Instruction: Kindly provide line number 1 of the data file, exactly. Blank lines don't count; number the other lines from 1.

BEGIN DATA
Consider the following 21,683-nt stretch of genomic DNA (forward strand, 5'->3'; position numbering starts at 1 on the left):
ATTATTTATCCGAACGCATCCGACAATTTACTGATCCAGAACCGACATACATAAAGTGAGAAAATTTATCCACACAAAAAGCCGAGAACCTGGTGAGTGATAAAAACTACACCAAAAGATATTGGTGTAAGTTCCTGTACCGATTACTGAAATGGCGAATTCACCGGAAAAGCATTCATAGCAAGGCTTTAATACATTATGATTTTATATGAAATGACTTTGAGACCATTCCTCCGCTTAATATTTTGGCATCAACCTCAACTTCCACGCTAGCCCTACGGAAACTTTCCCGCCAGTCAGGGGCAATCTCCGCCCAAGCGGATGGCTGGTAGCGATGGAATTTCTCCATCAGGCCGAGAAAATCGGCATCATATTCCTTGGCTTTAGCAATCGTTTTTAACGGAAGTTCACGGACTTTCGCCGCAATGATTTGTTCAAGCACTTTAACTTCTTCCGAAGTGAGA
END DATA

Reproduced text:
Consider the following 21,683-nt stretch of genomic DNA (forward strand, 5'->3'; position numbering starts at 1 on the left):